How “Greens, Beets, and Tomatoes” Turned Around This Historically Black Church

“I was so frustrated with that dynamic of seeing the food that we needed and not being able to afford it.”

Members of the Pleasant Hope Baptist Church at one of the church's farmers markets. Black Church Food Security Network

A few years ago, the Rev. Dr. Heber Brown III, the pastor of Baltimore’s historically African American Pleasant Hope Baptist Church, noticed a problem in his congregation: Many of the members were suffering from diet-related diseases. The problem is larger than just Pleasant Hope: About 13 percent of African American adults have diabetes, and an astonishing 40 percent experience high blood pressure.

Brown knew his community needed healthier food, but fresh produce was too expensive. “I had what some would call a divine discontent,” he recalls. “I was so frustrated with that dynamic of seeing the food that we needed and not being able to afford it.”

So in 2011, he planted a vegetable garden on his church property and gave away the harvest to his congregants. Right away, churchgoers reported that they enjoyed cooking with fresh fruits and vegetables and were feeling healthier, and Brown noticed that attendance at his Sunday services improved. “Initially I thought it was because people finally were recognizing what a great preacher I am,” he jokes. “But it had nothing to do with the preaching and more so to do with the greens, beets, and tomatoes.”

His idea took off and evolved into the Black Church Food Security Network, a group of 14 Baltimore churches that offer discounted produce to their communities. Many grow food in their own church gardens; some arrange farmers markets through Brown’s Soil to Sanctuary program, which connects black farmers with historically black churches.

On this week’s episode of the Mother Jones food politics podcast, Bite, Brown talks about the connection between faith and food, his favorite farmers market treats, and how his program unexpectedly changed his own diet:

Brown also shared a recipe—a healthier take on nachos developed by 10-year-old Naima, who attends a school at Pleasant Hope Baptist Church and regularly visits the church’s farmers market. This recipe doesn’t require any cooking, so it’s perfect for kids.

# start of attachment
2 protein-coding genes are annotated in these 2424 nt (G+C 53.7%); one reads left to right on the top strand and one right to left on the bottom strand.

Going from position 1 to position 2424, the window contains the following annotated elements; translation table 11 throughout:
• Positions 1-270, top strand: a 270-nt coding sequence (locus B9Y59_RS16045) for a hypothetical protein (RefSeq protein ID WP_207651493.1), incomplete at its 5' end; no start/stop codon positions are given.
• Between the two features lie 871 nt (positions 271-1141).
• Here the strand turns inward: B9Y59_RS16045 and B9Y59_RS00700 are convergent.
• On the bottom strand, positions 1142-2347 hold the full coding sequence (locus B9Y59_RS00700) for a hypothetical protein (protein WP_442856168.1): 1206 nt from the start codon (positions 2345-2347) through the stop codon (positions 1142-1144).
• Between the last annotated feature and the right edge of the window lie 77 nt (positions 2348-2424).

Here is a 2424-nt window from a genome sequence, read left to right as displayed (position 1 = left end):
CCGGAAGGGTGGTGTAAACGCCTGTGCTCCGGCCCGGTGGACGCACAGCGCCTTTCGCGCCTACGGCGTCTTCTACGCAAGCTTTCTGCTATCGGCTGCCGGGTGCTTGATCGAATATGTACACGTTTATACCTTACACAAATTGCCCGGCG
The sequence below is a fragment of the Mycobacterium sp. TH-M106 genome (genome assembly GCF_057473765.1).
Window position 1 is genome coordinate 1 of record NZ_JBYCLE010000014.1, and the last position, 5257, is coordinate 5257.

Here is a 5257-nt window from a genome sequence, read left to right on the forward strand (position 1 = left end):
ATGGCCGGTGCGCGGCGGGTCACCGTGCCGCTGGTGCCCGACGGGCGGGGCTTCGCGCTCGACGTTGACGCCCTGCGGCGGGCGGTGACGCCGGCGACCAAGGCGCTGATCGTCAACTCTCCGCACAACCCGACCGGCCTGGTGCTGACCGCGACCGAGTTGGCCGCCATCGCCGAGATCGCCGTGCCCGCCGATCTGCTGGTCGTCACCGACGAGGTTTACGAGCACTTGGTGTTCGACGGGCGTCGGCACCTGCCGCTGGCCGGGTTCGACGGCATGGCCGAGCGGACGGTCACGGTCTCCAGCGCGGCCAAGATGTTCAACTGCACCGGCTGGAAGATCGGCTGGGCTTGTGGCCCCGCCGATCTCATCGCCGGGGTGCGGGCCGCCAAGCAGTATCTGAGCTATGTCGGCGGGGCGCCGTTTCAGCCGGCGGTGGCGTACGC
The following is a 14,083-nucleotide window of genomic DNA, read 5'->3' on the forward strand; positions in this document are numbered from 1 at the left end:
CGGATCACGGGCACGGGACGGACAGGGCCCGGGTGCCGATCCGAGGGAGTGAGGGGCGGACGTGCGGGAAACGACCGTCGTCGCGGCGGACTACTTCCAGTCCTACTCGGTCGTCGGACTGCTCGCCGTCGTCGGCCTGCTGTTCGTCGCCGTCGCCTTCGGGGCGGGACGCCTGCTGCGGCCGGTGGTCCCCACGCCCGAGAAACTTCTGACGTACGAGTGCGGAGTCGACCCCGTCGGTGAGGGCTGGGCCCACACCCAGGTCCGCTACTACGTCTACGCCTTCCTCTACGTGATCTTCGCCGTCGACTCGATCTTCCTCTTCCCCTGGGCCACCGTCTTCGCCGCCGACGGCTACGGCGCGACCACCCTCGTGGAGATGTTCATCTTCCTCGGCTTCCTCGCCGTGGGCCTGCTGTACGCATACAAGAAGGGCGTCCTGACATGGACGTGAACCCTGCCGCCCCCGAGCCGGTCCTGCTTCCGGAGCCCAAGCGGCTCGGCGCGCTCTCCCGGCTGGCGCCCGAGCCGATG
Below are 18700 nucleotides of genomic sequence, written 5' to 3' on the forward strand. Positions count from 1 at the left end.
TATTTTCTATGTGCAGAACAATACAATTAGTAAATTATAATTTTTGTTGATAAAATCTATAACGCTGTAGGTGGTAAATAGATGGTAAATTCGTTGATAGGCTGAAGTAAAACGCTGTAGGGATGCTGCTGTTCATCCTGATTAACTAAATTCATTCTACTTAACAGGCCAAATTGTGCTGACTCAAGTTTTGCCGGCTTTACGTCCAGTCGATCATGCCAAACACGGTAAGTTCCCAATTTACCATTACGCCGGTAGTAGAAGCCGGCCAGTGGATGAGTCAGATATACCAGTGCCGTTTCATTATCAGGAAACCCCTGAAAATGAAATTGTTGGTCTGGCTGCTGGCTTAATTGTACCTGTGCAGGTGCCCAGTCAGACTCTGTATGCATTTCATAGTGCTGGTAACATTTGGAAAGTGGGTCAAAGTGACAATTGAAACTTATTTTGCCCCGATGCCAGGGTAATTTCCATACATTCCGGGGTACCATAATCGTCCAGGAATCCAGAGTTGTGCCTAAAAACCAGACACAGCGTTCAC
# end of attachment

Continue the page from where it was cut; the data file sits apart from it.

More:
Ten-year-old Naima does a cooking demonstration at the farmers market at the Pleasant Hope Baptist Church in Baltimore.

Black Church Food Security Network

Naima’s Veggie Black Bean Nachos


8 oz bag of tortilla chips

1 can of black beans

1/2 – 3/4 cup of chunky salsa

1 teaspoon of cumin

3/4 teaspoon of turmeric

3/4 teaspoon of garlic

Chopped raw veggies of your choice: spinach, broccoli, cauliflower, corn, etc.


Place tortilla chips on plate and set aside. Place beans in a strainer and rinse with water until all the bubbles have disappeared and water runs clear. Add beans to bowl. In the same bowl add salsa, cumin, turmeric, and garlic. Mix well. Scoop bean mixture over chips and top with chopped veggies.

Pleasant Hope Baptist Church

Black Church Food Security Network


Mother Jones was founded as a nonprofit in 1976 because we knew corporations and the wealthy wouldn't fund the type of hard-hitting journalism we set out to do.

Today, reader support makes up about two-thirds of our budget, allows us to dig deep on stories that matter, and lets us keep our reporting free for everyone. If you value what you get from Mother Jones, please join us with a tax-deductible donation today so we can keep on doing the type of journalism 2019 demands.

We Recommend


Sign up for our newsletters

Subscribe and we'll send Mother Jones straight to your inbox.

Get our award-winning magazine

Save big on a full year of investigations, ideas, and insights.


Support our journalism

Help Mother Jones' reporters dig deep with a tax-deductible donation.


We have a new comment system! We are now using Coral, from Vox Media, for comments on all new articles. We'd love your feedback.